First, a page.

Germany has a plan to protect the assets of carmaker Opel from creditors if its U.S. parent General Motors is forced into bankruptcy next month, German Economy Minister Karl-Theodor zu Guttenberg said in an interview with a German weekly.

In the interview with Der Spiegel magazine published on Saturday, Guttenberg urged those investors interested in acquiring GM's European operations, including Opel, to move fast given the threat to the U.S. parent.

We want rapid, reliable information from the investors because we can't rule out that GM in the United States will have to file for bankruptcy at the beginning of June, Guttenberg said.

This could come at the same time interested parties are finalizing a deal with GM on Opel. Then we need to ensure Opel assets are protected from creditors. We are preparing for this scenario.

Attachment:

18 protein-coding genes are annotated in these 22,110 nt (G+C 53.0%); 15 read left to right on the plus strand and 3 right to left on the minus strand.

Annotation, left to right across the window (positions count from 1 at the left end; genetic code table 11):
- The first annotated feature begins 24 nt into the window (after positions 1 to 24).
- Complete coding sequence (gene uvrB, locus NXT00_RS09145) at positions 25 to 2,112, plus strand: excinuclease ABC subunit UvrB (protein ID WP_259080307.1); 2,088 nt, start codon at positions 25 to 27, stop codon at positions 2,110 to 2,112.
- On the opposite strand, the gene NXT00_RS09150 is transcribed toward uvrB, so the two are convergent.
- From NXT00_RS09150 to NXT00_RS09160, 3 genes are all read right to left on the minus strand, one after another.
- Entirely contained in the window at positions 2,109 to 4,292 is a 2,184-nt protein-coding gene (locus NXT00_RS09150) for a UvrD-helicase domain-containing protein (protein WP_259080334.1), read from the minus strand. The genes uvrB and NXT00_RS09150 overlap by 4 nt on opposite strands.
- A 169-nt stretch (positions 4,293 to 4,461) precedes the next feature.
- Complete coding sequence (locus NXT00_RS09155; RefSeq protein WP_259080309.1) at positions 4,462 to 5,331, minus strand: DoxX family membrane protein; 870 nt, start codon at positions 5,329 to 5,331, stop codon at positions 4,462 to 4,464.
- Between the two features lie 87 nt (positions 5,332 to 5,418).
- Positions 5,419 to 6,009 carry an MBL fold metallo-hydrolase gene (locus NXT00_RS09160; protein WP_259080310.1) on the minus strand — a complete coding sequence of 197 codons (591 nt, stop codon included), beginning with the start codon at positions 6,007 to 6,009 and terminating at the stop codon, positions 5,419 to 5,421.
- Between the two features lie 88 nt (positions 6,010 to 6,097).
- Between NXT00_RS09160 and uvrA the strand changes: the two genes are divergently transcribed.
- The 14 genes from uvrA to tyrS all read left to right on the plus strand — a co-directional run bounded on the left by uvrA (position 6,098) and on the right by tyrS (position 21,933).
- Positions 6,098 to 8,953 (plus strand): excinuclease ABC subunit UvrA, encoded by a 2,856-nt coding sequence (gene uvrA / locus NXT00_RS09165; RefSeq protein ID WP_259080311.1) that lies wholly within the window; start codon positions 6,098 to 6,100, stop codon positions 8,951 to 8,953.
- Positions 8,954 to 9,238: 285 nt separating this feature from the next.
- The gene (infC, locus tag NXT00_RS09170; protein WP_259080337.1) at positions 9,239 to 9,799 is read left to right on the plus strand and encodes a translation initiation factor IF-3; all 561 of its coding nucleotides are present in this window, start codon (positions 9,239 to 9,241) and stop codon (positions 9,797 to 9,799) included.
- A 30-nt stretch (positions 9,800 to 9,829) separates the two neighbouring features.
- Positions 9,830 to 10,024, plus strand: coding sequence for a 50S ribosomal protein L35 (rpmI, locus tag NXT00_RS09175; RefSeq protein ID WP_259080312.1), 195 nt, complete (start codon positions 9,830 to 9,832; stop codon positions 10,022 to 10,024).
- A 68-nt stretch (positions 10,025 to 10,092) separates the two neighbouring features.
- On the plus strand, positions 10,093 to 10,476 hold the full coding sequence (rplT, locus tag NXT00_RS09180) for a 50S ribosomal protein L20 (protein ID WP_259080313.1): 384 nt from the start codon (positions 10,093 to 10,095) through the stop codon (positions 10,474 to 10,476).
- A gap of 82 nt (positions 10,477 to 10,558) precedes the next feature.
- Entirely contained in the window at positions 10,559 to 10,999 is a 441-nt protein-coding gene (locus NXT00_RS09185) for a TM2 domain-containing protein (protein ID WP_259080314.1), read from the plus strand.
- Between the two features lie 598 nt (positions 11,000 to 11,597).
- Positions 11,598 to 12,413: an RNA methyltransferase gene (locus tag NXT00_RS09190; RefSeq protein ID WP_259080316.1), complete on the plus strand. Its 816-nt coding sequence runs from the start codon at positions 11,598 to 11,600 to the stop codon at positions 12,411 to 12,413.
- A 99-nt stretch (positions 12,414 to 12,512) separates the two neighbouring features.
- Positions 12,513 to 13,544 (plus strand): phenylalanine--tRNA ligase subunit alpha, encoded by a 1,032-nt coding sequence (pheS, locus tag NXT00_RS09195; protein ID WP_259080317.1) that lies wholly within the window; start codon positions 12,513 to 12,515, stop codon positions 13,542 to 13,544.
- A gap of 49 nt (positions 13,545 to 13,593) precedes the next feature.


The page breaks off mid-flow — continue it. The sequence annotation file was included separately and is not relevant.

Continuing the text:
Italian carmaker Fiat is seeking a three-way merger with Chrysler and GM's European operations. Austrian-Canadian car parts maker Magna is also interested in pursuing Opel, most likely in concert with Russian investors.

Guttenberg said in the event of a GM bankruptcy, Opel assets could be handed over to a trustee who would ensure the interests of creditors. At the same time, a consortium of banks could provide Opel with bridge financing.

In this way the firm's continued existence would be assured until a final deal (with investors) was reached, Guttenberg said.

A senior German official told Reuters in Abu Dhabi, where Guttenberg was traveling on Saturday, that the government could also provide bridge financing for Opel.

In the magazine interview, however, Guttenberg ruled out the government taking a stake in the carmaker to help tide it over.

(Additional reporting by Gernot Heller in Abu Dhabi; Writing by Noah Barkin, Editing by Peter Blackburn)